There's a wonderful phrase that I unfortunately live my life by - better late than never. With that in mind, here is my review of Madagascar 3: Europe's Most Wanted that came out more than a month ago. Be warned, I rant a little.
The first Madagascar film in 2005 had a really unique approach and spawned some very memorable characters, two sequels and a TV show. In my opinion, the latter installments of the franchise have gone significantly downhill. The first film had laughs, adventure, and heart that was a by-product of the plot at work. The second film started to fall in love with itself a little bit and, to me, the third installment felt as lost as the main characters were.
I admit that I'm completely opposed to the Rotten Tomatoes ratings here - Madagascar landed at 55%, the sequel Escape 2 Africa ended at 64% and the third installment Europe's Most Wanted clocked in at a very surprising 75%. I would probably invert those scores with the first film being the highest and descending from there.
The film isn't terrible, but it is far less courageous than Brave. I'm a big believer in providing content for children that is appropriate and offers some education opportunities. I'm not saying that every movie or show has to be a National Geographic special, but a little heartfelt lesson here and there certainly never hurt Disney, and they make a lot of money. Furthermore, the editing style of Madagascar 3 very much 'caters to the casuals' by being very quick cuts that can be digested in small doses. Again, I'm all for making films approachable, but not to the point that they are dumbed down. If adults can't expect kids to be able to be engaged for an hour and a half what is the motivation for a child to try to gain something from the story? If I was a professor at a film school, I would say, "if you set out to make a film, make a film, don't make a crazy long music video."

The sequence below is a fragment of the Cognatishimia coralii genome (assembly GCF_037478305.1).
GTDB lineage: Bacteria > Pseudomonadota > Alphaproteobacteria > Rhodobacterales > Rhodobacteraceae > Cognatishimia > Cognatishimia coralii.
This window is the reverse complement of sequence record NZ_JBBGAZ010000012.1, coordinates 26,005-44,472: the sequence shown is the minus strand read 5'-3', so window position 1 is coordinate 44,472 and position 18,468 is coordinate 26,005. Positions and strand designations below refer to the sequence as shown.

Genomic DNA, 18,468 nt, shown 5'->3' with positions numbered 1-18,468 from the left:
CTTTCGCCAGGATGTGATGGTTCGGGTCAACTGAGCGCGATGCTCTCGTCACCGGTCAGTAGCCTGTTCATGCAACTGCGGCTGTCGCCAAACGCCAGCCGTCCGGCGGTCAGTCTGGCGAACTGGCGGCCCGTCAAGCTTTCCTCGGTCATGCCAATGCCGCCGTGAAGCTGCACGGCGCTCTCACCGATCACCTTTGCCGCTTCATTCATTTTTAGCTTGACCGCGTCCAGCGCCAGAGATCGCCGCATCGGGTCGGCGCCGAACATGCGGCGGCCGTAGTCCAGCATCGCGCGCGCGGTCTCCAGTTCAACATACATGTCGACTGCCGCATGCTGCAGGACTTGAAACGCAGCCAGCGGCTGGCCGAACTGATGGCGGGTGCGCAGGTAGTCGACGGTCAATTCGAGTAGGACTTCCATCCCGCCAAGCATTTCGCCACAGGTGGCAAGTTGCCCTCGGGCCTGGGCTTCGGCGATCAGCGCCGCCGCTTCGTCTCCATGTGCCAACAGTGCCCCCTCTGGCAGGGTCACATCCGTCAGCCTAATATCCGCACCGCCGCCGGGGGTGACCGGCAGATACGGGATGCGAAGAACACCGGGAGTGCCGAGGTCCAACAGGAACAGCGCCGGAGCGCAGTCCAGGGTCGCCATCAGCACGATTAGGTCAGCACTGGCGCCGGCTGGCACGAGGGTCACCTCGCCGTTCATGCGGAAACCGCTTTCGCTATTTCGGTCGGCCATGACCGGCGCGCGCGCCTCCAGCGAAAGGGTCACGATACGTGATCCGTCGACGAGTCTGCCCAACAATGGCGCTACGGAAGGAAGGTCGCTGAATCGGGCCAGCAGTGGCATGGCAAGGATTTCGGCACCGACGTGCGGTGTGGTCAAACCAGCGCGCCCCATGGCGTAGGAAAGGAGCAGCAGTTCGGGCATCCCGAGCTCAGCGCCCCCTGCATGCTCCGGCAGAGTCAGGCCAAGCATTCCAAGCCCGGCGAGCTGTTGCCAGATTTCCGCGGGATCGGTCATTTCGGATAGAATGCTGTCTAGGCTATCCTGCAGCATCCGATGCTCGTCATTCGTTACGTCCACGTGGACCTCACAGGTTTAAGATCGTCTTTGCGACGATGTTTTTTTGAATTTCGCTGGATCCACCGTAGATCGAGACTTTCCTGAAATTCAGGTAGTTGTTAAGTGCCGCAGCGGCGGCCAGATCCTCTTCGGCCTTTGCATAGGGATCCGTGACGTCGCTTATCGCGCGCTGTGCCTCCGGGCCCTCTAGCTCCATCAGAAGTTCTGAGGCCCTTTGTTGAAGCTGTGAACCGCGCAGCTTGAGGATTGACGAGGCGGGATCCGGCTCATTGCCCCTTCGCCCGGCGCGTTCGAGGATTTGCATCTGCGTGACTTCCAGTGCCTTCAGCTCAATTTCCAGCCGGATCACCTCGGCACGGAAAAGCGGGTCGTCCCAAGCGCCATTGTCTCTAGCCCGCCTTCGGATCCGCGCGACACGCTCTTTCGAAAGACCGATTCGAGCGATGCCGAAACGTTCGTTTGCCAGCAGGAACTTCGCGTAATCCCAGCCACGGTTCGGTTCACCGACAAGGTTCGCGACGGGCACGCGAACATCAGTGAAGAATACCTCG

Furthermore, Madagascar 3 spent a lot of time catering to a very violent comedy style. Many modern children's cartoons involve a good deal of physical comedy, and while it can be funny in small doses, I simply can't recommend a film that had far more face slapping than most R-rated comedies. What message are we sending to our kids when everyone from the villain to the heroes slap each other at the slightest provocation? I don't oppose films, even kid's films, that have violence in them, as long as the violence is to a greater purpose, and not just for laughs.
To the film's credit, the visuals are stunning and it is rather pretty. The voice acting is top notch and the star studded cast do make the ridiculous characters enjoyable to listen to. It's probably an ok film, but I was severely hampered by being a child who grew up watching Aladdin and The Lion King. The popular films of my generation spoke to us and helped teach us to be good people, they didn't strive for cheap laughs.
Did anyone see Madagascar 3? Anyone think I'm dead wrong?